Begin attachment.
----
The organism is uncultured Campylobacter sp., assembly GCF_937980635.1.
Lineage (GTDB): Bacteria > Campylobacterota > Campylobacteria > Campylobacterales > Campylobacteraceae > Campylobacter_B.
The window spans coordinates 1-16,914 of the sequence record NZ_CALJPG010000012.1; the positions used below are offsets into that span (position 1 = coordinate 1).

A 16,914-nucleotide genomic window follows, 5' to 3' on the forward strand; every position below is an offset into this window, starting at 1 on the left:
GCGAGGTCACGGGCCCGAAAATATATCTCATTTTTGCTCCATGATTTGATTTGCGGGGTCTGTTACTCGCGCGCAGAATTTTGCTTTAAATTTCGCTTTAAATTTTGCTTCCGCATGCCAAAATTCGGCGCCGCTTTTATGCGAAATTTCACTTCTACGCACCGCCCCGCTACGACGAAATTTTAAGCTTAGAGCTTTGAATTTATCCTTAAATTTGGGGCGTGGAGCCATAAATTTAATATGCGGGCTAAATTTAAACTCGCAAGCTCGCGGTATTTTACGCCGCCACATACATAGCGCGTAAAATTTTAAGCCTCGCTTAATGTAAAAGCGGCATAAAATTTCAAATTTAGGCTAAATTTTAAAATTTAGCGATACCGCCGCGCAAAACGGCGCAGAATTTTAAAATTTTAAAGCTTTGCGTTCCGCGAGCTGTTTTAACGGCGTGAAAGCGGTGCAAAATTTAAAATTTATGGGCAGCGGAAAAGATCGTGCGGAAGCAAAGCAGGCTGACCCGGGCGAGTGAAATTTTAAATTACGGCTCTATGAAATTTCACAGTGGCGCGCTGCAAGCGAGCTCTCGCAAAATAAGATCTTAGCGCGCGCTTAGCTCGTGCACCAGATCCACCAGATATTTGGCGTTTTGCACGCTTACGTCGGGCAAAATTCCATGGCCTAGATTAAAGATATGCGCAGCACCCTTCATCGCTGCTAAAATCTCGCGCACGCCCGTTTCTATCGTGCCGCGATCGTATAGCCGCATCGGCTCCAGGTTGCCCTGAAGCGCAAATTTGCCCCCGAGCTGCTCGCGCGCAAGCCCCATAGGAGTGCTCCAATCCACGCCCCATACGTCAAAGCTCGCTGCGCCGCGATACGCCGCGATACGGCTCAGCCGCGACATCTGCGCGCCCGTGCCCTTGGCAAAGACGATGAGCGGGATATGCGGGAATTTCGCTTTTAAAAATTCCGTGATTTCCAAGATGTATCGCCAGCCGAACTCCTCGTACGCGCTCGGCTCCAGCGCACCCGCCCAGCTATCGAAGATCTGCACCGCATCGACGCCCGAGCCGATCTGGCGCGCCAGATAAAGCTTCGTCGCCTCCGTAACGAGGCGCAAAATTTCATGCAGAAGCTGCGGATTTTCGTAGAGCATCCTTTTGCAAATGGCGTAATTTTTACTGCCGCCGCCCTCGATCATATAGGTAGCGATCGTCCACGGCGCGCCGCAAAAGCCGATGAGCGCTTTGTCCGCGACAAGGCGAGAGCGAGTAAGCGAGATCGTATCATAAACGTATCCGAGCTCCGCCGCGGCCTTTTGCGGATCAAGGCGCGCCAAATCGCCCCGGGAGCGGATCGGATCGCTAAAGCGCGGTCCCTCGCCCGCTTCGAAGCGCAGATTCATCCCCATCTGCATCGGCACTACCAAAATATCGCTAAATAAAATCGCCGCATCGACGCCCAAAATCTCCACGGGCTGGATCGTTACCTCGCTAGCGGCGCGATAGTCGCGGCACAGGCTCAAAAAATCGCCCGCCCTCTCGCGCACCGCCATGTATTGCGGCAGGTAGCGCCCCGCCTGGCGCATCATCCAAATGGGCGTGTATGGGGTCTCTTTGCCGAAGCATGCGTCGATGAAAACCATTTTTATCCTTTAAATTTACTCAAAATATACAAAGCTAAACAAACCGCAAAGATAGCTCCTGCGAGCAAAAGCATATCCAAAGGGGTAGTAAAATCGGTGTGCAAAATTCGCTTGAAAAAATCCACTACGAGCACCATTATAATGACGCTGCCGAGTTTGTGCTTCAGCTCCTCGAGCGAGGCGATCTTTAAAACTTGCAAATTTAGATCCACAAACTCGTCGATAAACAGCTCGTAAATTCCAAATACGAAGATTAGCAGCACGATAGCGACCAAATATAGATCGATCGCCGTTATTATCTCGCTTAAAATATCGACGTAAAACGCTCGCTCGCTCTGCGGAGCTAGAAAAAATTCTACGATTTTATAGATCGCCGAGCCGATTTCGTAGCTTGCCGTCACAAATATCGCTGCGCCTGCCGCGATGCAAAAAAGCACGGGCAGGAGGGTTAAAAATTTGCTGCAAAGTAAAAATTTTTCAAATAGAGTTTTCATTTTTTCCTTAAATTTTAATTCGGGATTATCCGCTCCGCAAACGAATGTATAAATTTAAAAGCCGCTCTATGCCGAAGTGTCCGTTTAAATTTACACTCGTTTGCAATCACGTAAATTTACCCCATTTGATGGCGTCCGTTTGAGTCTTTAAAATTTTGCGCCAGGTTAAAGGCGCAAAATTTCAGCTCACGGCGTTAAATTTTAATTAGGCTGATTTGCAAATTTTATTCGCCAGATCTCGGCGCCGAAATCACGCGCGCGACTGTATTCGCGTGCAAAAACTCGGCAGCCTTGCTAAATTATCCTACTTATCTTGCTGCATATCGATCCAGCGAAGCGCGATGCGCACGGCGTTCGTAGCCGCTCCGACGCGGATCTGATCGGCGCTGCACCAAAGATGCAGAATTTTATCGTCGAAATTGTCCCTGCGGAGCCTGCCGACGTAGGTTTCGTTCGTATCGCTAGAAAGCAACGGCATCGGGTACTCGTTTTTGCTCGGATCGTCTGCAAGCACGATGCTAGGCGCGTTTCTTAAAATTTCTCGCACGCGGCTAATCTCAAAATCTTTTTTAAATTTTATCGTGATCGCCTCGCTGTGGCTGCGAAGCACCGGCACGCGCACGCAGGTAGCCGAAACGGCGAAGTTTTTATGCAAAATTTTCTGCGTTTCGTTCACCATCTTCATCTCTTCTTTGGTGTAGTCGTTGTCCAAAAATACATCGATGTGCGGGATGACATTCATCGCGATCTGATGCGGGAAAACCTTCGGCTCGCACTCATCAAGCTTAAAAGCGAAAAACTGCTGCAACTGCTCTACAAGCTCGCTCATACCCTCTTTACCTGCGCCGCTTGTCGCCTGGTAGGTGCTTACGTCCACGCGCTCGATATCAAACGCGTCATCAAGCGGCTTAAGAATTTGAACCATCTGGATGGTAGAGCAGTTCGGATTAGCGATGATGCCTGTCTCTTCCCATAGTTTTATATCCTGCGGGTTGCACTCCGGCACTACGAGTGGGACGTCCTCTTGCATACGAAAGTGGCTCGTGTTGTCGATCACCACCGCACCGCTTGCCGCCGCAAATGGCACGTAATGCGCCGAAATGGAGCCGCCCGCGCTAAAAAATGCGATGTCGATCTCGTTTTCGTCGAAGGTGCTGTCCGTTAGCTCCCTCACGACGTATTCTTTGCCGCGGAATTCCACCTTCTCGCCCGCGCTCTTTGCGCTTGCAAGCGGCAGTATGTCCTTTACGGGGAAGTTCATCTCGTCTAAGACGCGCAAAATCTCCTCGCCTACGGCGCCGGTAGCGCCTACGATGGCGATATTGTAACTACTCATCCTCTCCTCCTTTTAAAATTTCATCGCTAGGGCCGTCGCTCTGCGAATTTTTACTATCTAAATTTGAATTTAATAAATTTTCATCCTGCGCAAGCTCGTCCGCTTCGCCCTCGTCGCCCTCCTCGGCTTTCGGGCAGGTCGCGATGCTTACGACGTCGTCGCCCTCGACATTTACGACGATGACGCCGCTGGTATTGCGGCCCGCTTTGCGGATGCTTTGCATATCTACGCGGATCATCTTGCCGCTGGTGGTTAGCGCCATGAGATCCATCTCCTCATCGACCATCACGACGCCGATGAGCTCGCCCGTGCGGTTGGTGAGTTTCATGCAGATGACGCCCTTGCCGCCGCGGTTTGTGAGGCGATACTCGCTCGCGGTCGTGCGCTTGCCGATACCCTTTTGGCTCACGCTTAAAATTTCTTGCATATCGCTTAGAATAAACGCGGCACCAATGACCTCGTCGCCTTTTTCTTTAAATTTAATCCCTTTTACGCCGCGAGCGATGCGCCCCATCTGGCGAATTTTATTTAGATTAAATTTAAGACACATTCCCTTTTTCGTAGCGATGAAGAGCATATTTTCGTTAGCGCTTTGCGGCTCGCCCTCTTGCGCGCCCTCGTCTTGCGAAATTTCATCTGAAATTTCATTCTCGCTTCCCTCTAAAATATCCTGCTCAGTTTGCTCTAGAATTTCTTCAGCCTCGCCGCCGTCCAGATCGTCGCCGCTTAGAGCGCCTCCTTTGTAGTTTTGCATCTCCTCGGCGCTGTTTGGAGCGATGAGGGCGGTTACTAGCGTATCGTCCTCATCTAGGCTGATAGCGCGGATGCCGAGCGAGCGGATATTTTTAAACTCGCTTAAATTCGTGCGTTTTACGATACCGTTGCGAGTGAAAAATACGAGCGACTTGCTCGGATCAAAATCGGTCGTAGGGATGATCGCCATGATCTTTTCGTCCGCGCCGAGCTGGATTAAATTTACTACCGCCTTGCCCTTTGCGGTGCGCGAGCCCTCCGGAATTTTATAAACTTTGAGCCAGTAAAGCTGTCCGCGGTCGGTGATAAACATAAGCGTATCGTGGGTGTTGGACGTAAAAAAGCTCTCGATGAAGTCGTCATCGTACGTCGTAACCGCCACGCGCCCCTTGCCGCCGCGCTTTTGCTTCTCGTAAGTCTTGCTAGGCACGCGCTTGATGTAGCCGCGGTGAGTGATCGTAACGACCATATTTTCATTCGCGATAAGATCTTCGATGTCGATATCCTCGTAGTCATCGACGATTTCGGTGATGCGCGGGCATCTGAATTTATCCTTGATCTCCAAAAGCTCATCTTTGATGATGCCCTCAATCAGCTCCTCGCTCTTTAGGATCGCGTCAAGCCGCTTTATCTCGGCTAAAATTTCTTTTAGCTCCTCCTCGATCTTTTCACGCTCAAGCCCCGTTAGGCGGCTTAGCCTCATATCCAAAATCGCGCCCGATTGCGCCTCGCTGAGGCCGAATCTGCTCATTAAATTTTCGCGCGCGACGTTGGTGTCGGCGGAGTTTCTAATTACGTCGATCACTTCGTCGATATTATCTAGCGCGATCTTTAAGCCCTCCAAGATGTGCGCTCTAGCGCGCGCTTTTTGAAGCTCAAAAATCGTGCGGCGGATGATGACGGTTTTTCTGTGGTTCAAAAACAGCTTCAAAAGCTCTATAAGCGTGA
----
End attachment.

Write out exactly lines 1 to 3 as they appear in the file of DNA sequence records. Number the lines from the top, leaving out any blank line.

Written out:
The organism is uncultured Campylobacter sp., assembly GCF_937980635.1.
Lineage (GTDB): Bacteria > Campylobacterota > Campylobacteria > Campylobacterales > Campylobacteraceae > Campylobacter_B.
The window spans coordinates 1-16,914 of the sequence record NZ_CALJPG010000012.1; the positions used below are offsets into that span (position 1 = coordinate 1).